This case involves an insurance claim, which was denied, subsequent to an act of vandalism on the insured property. The owner of the house claimed that he was not within the vicinity of the property when it was vandalized. The insurance company contended that he was, in fact, present on the property before, during and after the incident based on a report of his whereabouts secured through cell phone tower triangulation. It was alleged by the plaintiff that the cell phone triangulation obtained by the insurance company was faulty. An expert in cell phone records was sought to determine the accuracy of this report.
Question(s) For Expert Witness
- 1. What errors do you typically see in determining the location of an individual based on telephone triangulation?
Expert Witness Response E-149483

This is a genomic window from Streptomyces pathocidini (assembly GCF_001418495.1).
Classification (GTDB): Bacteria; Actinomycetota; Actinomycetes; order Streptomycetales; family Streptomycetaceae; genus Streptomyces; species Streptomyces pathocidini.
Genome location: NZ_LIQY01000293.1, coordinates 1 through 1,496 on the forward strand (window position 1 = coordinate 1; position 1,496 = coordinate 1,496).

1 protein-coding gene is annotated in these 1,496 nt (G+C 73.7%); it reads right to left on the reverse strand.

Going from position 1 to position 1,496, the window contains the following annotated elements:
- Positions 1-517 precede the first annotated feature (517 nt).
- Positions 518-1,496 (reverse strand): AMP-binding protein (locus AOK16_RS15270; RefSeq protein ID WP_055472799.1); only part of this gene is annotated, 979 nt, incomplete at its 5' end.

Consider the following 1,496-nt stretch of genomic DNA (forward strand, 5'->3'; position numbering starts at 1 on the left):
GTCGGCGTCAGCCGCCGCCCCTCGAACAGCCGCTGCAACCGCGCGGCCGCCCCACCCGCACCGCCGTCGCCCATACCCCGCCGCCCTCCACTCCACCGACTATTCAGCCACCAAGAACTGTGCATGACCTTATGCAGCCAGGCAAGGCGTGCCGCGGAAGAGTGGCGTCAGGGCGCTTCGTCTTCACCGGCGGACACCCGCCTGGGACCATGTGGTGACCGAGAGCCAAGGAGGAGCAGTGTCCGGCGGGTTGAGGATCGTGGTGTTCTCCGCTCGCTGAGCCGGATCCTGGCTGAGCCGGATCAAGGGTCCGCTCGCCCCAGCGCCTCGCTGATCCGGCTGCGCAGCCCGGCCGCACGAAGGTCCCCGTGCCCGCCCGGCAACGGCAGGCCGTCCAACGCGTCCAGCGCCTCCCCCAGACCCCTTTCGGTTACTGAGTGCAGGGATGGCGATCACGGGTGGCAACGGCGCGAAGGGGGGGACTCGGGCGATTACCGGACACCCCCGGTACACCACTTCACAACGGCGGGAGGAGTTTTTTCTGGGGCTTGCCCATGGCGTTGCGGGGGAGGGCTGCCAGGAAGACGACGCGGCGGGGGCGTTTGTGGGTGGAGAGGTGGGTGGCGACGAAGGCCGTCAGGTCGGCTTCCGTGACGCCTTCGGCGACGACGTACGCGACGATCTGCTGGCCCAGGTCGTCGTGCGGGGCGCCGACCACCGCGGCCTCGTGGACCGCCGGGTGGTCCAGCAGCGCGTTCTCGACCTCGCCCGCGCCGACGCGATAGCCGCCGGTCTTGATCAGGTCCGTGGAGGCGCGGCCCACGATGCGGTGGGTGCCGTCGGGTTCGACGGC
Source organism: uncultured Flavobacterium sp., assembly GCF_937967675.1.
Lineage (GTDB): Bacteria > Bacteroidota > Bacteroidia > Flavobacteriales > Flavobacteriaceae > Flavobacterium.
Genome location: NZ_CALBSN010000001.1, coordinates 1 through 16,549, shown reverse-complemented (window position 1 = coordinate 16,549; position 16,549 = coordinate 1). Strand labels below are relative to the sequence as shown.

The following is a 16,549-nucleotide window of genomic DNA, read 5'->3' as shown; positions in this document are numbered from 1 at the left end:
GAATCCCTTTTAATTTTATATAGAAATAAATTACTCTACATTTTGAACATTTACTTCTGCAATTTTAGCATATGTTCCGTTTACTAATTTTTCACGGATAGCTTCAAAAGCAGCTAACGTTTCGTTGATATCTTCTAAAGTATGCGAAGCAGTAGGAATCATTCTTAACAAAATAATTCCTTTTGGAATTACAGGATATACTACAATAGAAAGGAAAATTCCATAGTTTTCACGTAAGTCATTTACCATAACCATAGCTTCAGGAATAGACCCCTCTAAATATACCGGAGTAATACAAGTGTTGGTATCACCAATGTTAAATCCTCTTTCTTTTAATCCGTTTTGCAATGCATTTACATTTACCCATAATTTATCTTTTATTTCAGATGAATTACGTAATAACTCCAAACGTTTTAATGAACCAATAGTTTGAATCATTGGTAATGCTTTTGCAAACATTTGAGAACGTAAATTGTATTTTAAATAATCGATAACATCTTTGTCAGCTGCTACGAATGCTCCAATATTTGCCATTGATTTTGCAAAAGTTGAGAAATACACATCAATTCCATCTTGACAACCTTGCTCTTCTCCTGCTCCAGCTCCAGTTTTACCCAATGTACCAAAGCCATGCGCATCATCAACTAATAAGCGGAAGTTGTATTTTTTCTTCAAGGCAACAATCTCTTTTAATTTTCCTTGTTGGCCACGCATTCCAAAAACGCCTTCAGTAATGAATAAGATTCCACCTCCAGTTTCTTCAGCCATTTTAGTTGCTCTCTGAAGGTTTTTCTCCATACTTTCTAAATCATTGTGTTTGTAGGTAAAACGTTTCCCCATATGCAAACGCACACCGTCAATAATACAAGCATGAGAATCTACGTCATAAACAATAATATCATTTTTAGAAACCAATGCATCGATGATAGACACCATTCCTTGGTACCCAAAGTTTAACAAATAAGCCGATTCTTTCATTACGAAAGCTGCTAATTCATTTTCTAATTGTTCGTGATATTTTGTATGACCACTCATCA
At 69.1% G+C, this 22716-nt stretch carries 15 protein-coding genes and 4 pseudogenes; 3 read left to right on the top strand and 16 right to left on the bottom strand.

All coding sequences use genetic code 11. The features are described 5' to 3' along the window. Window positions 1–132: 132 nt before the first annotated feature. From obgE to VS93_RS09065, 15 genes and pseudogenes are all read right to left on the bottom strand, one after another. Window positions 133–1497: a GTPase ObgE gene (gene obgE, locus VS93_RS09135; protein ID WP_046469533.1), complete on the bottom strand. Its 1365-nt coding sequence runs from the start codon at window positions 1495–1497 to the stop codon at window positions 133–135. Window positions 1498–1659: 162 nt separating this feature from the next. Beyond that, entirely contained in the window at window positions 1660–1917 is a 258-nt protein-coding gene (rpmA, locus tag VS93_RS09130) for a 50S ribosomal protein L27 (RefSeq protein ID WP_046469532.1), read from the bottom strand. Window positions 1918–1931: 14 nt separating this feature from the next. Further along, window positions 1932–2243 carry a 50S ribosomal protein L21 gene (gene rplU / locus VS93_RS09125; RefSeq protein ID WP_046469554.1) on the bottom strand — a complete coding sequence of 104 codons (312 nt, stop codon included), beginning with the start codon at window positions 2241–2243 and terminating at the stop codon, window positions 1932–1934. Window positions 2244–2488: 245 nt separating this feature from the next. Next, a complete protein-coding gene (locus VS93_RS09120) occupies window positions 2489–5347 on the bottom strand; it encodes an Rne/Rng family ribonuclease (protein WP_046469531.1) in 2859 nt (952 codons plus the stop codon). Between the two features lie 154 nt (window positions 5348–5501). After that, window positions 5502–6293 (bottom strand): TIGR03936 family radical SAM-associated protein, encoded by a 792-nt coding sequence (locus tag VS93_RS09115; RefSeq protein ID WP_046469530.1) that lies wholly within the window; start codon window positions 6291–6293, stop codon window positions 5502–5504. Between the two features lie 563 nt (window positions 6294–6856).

I worked with the police department for 20 years, the last 5-6 of which I worked specifically on using cell phone records to find kidnappers. My city of residence has one of the highest rates of kidnapping in the country so I have worked on many of these cases. I have taught several courses in cell phone mapping and reading records for each cellular provider as each provider provides a different set of records and you must know their “language” to truly understand the records. I have testified in a criminal trial regarding the same type of information and have previously testified numerous times regarding this issue. This is a fairly routine request. There are many people who attempt to triangulate cell phone records who have not received training in reading and understanding the records. If the records have already been obtained from the cellular carrier, it will be fairly simple to review the records and/or the existing report and determine if the mapping was properly done.